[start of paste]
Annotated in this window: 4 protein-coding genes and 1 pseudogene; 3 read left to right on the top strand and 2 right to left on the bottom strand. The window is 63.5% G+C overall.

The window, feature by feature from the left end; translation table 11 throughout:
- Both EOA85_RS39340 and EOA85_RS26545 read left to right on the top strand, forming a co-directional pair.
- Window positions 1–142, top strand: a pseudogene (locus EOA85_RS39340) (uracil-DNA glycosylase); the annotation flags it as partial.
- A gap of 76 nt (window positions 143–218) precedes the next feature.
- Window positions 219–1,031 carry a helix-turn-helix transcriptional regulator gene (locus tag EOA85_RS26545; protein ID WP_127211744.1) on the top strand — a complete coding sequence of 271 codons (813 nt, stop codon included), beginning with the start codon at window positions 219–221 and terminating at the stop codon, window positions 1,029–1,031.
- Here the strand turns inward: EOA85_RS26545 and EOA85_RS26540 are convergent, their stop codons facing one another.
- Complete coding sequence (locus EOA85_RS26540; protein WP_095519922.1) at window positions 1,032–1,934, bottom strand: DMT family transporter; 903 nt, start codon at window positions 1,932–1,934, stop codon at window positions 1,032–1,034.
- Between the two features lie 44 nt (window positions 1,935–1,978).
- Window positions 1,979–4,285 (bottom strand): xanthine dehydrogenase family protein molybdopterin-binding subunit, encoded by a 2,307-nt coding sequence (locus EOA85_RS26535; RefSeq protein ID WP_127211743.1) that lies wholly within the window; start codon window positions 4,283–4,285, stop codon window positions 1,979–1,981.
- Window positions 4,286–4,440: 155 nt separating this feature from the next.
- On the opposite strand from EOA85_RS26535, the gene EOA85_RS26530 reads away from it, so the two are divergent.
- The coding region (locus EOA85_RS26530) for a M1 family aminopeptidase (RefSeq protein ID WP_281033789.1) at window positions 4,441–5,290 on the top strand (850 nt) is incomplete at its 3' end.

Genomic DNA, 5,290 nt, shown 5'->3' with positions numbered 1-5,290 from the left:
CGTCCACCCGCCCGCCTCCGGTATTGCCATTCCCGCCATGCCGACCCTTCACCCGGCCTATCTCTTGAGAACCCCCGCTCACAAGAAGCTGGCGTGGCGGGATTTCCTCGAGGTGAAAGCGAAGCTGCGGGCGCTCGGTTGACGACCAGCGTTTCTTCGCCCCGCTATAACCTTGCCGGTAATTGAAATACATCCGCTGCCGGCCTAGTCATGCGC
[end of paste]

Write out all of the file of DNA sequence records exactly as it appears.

Annotated in this window: 4 protein-coding genes and 1 pseudogene; 3 read left to right on the top strand and 2 right to left on the bottom strand. The window is 63.5% G+C overall.

The window, feature by feature from the left end; translation table 11 throughout:
- Both EOA85_RS39340 and EOA85_RS26545 read left to right on the top strand, forming a co-directional pair.
- Window positions 1–142, top strand: a pseudogene (locus EOA85_RS39340) (uracil-DNA glycosylase); the annotation flags it as partial.
- A gap of 76 nt (window positions 143–218) precedes the next feature.
- Window positions 219–1,031 carry a helix-turn-helix transcriptional regulator gene (locus tag EOA85_RS26545; protein ID WP_127211744.1) on the top strand — a complete coding sequence of 271 codons (813 nt, stop codon included), beginning with the start codon at window positions 219–221 and terminating at the stop codon, window positions 1,029–1,031.
- Here the strand turns inward: EOA85_RS26545 and EOA85_RS26540 are convergent, their stop codons facing one another.
- Complete coding sequence (locus EOA85_RS26540; protein WP_095519922.1) at window positions 1,032–1,934, bottom strand: DMT family transporter; 903 nt, start codon at window positions 1,932–1,934, stop codon at window positions 1,032–1,034.
- Between the two features lie 44 nt (window positions 1,935–1,978).
- Window positions 1,979–4,285 (bottom strand): xanthine dehydrogenase family protein molybdopterin-binding subunit, encoded by a 2,307-nt coding sequence (locus EOA85_RS26535; RefSeq protein ID WP_127211743.1) that lies wholly within the window; start codon window positions 4,283–4,285, stop codon window positions 1,979–1,981.
- Window positions 4,286–4,440: 155 nt separating this feature from the next.
- On the opposite strand from EOA85_RS26535, the gene EOA85_RS26530 reads away from it, so the two are divergent.
- The coding region (locus EOA85_RS26530) for a M1 family aminopeptidase (RefSeq protein ID WP_281033789.1) at window positions 4,441–5,290 on the top strand (850 nt) is incomplete at its 3' end.

Genomic DNA, 5,290 nt, shown 5'->3' with positions numbered 1-5,290 from the left:
CGTCCACCCGCCCGCCTCCGGTATTGCCATTCCCGCCATGCCGACCCTTCACCCGGCCTATCTCTTGAGAACCCCCGCTCACAAGAAGCTGGCGTGGCGGGATTTCCTCGAGGTGAAAGCGAAGCTGCGGGCGCTCGGTTGACGACCAGCGTTTCTTCGCCCCGCTATAACCTTGCCGGTAATTGAAATACATCCGCTGCCGGCCTAGTCATGCGC